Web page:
I am amazed at the negativity to my canal idea. (See prior post). Apparently it was one of my least popular ideas of all time. And that's saying a lot.
I learned from your comments that some of you believe the following things will NEVER happen:
- Self-driving cars (legal ones).
- Robot-caused unemployment.
- Artificial intelligence equal to humans.
- Engineers solving problems that you can't.
Some of you were concerned that the water in the canals would evaporate into outer space. Someone should mention this risk to the oceans, lakes, and rivers of the world. Apparently they will be evaporating soon.
Many of you said it would be prohibitively expensive to build a canal network in the United States. But keep in mind that you start with the technology you have and you finish with the technology that you develop along the way. You would expect the first few years of canal-digging to have a high cost-per-mile. But as robots take over the hard parts, and we get smarter about how to approach the problem, costs could plummet.
Some of you wondered what happens to all of the dirt that gets displaced. How about pounding it into bricks or rammed earth at the site and using the materials to build houses and businesses along the canal route? Would that work? I have no idea. The point is that you can't assume the future is a straight line from the past. Engineers are clever cats, and they are likely to come up with canal-building solutions we don't anticipate.
Some of you said boats can never be cost-effective because water is corrosive. Yet there are plenty of functional boats that are over 50 years old. A standard house of that age is usually a tear-down. So while it is true that boat maintenance is expensive, so is house maintenance. I'm not ready to declare houseboat living of the future to be more expensive than inefficient land-based houses of the past.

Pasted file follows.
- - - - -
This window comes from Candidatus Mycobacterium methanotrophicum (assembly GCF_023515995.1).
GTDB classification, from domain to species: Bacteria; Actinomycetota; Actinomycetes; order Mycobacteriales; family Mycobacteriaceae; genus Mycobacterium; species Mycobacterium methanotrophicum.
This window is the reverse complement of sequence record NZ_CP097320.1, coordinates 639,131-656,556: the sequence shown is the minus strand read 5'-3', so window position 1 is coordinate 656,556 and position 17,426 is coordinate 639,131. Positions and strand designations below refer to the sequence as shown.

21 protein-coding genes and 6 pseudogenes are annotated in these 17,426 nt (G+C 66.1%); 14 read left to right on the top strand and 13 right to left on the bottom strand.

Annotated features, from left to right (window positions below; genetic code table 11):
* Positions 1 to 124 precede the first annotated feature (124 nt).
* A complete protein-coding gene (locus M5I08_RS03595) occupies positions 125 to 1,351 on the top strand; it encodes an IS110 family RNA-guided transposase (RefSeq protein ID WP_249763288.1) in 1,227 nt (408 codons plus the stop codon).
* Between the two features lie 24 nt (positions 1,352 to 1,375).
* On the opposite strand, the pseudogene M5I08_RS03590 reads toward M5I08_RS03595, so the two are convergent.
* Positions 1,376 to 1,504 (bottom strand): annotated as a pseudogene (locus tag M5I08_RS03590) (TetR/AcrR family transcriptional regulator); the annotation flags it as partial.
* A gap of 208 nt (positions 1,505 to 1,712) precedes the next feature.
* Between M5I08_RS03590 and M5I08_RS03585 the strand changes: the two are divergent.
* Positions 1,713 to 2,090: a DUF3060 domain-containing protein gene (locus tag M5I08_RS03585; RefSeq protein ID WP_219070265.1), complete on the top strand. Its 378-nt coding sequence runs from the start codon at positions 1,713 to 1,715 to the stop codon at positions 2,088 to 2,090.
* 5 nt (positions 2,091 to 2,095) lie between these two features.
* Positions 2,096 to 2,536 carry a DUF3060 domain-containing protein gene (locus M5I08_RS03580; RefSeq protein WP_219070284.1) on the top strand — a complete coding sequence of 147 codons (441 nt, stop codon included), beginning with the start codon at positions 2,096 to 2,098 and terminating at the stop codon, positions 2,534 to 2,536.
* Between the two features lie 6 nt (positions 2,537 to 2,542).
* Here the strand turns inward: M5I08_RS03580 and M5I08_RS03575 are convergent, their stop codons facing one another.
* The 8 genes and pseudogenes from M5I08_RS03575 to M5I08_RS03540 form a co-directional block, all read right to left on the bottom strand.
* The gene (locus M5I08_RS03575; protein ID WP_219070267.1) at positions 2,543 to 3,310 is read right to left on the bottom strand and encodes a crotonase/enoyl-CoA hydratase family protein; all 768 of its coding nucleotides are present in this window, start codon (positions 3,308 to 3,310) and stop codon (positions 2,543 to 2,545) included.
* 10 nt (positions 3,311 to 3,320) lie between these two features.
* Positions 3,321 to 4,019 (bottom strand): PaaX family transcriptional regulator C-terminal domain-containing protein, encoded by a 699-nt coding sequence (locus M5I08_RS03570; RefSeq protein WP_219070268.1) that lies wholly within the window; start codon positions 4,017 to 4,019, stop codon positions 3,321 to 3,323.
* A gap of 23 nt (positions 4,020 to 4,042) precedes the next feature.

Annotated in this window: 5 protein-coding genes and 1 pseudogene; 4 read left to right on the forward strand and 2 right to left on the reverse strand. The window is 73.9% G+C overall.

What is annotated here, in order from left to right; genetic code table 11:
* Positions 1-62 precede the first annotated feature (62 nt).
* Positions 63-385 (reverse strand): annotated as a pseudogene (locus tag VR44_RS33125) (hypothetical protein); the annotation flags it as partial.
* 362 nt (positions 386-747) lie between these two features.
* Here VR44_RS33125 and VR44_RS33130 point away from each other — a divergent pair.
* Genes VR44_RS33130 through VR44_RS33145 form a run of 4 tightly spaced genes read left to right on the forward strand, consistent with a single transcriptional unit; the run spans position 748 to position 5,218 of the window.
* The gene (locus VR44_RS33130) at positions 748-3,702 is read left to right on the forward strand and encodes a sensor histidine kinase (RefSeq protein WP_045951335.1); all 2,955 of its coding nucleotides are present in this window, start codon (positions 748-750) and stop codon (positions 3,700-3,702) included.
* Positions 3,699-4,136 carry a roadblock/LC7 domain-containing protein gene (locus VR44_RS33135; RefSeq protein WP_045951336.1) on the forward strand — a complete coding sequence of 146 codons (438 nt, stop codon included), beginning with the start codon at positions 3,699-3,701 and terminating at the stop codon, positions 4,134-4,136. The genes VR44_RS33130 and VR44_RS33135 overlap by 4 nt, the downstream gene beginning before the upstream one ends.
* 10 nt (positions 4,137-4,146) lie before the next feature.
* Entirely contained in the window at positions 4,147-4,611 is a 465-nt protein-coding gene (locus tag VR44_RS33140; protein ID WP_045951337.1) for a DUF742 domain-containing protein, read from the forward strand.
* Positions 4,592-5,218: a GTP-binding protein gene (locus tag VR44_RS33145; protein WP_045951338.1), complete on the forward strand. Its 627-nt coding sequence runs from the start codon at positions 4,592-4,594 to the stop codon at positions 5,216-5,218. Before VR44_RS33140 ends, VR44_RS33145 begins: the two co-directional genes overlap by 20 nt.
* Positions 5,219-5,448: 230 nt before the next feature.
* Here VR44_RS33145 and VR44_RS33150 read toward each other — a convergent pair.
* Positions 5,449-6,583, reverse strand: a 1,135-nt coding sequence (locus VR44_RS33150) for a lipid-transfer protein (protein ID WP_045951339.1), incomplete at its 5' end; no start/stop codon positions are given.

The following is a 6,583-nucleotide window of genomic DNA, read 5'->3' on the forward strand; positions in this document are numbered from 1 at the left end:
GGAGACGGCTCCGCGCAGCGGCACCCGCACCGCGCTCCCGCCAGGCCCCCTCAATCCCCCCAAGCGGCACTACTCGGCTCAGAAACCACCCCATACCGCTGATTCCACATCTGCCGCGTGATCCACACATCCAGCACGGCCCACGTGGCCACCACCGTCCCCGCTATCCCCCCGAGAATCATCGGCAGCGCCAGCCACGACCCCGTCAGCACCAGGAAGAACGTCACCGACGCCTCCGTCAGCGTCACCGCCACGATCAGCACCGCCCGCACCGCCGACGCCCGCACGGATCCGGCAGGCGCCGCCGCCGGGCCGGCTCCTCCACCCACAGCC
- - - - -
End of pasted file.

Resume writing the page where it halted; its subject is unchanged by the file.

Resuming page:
Some of you say there are too many elevation changes in the United States to make it practical to build canals. That might be true, but can you rule it out without studying it?
The country is already criss-crossed with rivers that run downhill (of course) and drain to the ocean. To connect rivers west of the Mississippi, perhaps you only need one set of massive locks to get boats from the ocean to a central mountain lake. From there you could have several downhill canals to existing rivers that flow in different directions. You might need three such super-canal "hubs" that connect to existing rivers. As long as every boat can get to the ocean, everything is connected.
You would need to reengineer existing dams along the routes to accommodate boat traffic, but remember that you're simultaneously bringing in a new water supply, energy system (turbines in the canals), and energy grid. So the old dam system might benefit from an upgrade anyway.
And that water you have to pump into the locks needs to flow downhill eventually, so you recoup some of the costs using dam-style power generators.
Keep in mind that the canal costs are shared by projects that include building out the water and energy infrastructures. So that helps. And when you evaluate the cost of a project, you have to compare it to the alternatives. In this case, the alternatives might be massive droughts, massive unemployment, and a failed energy grid. So if you think the canal project is too expensive, compare that to the cost of being eaten by your starving neighbor.
Is the canal project feasible? Probably not. I'll remind you that this blog is for playing with new and often terrible ideas. But I am surprised at the knee-jerk negativity to this one. And it makes me wonder if there is a country and/or profession bias. If you hate the canal idea, can you tell us your profession and your country of residence?
: Is it my cognitive bias as I look at the comments, or do Americans generally like this idea better than non-Americans? America has a strange DNA in the sense that many of us are descended from folks that at one time said some version of "You want me to cross the ocean to a hostile land, with no money and no plan? Sure. When can we start?"
I think the American mindset is to assume anything can be done and we'll figure out the details later. But I'm aware that I might be romanticizing my place of residence. Am I wrong?